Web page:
Good plan.

  9. #9
    My life be like ooh aah anthonaut's Avatar
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    I find that i helps if you do a mono and then stop pedalling.
    Any true downhiller can huck, but no hucker can truly downhill - Ryan N.

    Mtbworld - http://mtbworld.mybesthost.com

  10. #10
    KGB Style dirtyamerican's Avatar
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    Man, I have a hard time riding a wheelie! I finally got the manual down though. Like others are saying, it takes a lot of practice! You have to get that feel for the "sweet spot" where you are perfectly balanced. Keep a finger on your rear brake just in case. I get up into that sweet spot by putting my body forward a bit and then shifting back while pulling up. I think of it as putting my body back into the proper spot as opposed to just yanking on the bars. It will take muscle memory and time in the saddle. And be sure to steer with your knees to keep upright laterally....(stick whichever knee out some to steer in that direction.) Don't give up! It's frustrating until you can begin getting into the feeling. Then once you can do a short manual, pick a crack on the street and try to manual to it. I find that if I have a destination I'm trying to manual to I can focus better.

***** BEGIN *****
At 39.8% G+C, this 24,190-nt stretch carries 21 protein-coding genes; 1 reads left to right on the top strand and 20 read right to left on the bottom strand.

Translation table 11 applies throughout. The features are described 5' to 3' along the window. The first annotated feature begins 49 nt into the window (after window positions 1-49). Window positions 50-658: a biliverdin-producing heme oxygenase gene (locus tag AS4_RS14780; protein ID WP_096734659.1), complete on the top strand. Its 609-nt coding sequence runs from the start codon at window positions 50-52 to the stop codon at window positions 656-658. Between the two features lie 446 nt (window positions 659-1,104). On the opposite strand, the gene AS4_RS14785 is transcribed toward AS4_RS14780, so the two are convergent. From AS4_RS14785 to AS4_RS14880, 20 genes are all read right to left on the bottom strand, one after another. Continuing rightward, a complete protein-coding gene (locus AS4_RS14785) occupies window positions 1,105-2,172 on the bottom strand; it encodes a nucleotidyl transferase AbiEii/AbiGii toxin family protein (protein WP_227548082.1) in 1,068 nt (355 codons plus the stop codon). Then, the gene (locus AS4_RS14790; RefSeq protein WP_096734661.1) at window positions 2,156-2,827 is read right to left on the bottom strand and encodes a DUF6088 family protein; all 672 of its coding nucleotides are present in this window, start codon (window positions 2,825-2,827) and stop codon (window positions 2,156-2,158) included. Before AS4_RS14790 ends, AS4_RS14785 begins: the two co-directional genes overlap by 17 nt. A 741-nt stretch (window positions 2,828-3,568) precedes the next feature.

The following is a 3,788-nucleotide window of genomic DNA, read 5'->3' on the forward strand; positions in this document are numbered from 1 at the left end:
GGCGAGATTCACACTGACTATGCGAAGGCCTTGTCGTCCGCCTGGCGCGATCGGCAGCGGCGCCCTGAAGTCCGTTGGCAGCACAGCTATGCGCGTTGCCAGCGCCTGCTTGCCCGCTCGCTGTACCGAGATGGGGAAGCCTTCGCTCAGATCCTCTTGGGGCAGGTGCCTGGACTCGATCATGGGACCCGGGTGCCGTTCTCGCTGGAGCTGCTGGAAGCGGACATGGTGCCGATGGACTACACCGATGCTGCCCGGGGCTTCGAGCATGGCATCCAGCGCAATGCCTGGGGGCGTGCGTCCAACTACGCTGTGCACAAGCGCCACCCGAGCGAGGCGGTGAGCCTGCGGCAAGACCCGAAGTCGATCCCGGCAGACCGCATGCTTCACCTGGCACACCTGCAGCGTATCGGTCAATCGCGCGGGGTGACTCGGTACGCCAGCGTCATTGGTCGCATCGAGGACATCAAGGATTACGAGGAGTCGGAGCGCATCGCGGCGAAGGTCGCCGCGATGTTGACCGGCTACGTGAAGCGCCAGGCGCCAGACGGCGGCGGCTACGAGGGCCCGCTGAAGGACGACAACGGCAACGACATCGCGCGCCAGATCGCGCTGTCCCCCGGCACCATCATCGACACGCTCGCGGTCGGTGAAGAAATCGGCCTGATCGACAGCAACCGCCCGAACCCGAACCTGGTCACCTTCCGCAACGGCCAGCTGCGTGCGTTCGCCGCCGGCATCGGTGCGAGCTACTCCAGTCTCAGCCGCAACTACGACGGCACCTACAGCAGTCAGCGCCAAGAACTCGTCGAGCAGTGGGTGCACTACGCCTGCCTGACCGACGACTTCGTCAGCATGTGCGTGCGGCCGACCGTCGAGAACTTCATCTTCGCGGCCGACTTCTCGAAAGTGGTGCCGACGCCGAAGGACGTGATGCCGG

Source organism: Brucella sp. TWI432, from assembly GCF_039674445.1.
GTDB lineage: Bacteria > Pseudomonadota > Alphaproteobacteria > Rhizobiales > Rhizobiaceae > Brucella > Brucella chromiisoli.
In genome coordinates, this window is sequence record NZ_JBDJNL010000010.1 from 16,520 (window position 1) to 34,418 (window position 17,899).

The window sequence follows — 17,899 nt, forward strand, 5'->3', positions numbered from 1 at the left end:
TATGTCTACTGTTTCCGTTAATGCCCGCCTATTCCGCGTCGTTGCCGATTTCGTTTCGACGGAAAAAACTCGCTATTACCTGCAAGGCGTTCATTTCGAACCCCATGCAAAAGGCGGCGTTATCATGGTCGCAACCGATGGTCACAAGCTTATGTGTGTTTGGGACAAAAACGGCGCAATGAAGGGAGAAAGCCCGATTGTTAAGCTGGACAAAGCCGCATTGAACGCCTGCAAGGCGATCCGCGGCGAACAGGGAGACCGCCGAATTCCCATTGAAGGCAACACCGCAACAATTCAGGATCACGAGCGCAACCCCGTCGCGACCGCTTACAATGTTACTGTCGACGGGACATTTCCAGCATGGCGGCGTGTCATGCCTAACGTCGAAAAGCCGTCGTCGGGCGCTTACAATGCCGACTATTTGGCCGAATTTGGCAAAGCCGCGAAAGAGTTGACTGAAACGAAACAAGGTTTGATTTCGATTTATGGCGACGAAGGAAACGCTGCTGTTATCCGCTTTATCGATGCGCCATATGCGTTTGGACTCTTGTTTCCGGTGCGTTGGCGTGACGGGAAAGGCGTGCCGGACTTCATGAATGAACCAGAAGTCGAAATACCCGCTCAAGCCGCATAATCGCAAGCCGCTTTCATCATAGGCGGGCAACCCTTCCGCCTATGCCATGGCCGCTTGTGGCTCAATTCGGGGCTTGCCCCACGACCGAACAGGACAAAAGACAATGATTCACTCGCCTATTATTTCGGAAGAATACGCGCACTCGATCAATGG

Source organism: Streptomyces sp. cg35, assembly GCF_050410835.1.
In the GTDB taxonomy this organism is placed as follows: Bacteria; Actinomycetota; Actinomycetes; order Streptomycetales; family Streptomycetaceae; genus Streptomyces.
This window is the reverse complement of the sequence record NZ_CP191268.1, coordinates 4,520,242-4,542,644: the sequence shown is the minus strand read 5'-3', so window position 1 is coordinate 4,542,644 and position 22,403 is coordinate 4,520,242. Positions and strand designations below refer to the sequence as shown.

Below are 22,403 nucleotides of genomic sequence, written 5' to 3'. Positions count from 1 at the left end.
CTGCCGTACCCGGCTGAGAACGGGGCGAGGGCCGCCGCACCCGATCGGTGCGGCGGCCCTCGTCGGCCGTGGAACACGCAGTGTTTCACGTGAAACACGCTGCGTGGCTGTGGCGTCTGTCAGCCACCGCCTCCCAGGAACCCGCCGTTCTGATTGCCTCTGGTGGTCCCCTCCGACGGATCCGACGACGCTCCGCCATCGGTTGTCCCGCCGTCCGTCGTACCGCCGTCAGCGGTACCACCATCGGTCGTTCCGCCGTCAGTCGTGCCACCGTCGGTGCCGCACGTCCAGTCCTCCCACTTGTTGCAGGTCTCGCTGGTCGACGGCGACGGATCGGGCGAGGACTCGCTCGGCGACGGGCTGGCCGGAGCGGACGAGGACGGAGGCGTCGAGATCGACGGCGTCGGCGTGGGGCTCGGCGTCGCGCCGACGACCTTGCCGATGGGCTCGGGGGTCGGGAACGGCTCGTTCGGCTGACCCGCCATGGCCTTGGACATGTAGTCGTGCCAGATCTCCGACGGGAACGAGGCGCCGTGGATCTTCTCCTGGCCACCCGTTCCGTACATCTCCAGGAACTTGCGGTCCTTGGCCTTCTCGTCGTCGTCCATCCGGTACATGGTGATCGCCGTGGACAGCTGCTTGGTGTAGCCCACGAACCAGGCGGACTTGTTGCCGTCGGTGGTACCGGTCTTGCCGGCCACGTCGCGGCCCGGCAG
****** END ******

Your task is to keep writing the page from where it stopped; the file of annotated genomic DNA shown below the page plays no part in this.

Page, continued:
11. #11
    Shreddin' heaven on his 20" the wonginator's Avatar
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    whats the difference between a manual and a wheelie :S

  12. #12
    Ex Go-Kart racer
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    A wheelie you pedal up to and throughout. Manuals are all about weight transfer and balnce, no pedalling at all.

  13. #13
    Commited Suicide WannaGetGood's Avatar
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    Quote Originally Posted by nbgrom
    I have found that having a hardtail makes it a little easier. Have a soft tail just adds one more variable that makes keeping the wheel up a little harder. I also found that most people do not go up high enough to find the balance point which makes doing a longer manual much harder.
    Yeah, I agree. On my FS, it's hard cuase my back tire keeps bending. But to stop that I just stand up, that way when I go up, it doesn't bend so much. You can still do it on a FS, it's just a different feel.

  14. #14
    biketilldeath snoopz666's Avatar
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    i can manual on my fs but not on a hardtail, probobly because thats what im used to but i guss it weird either way. the best its ever been explained to me is you get on you rear wheel and push out with you legs if your front wheel drops and suck them in if your leaning too far back.
    2005 norco aline

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  15. #15
    close to 2000 madbiker555's Avatar
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    I've recently learned how to catwalk (all the locals use that term, "wheelie") far, and manual for about 18 feet. This is something you do really have to practice, and as stated before, you just get the feel of it and keep going.

  16. #16
    Giggity giggity! Dirtbike's Avatar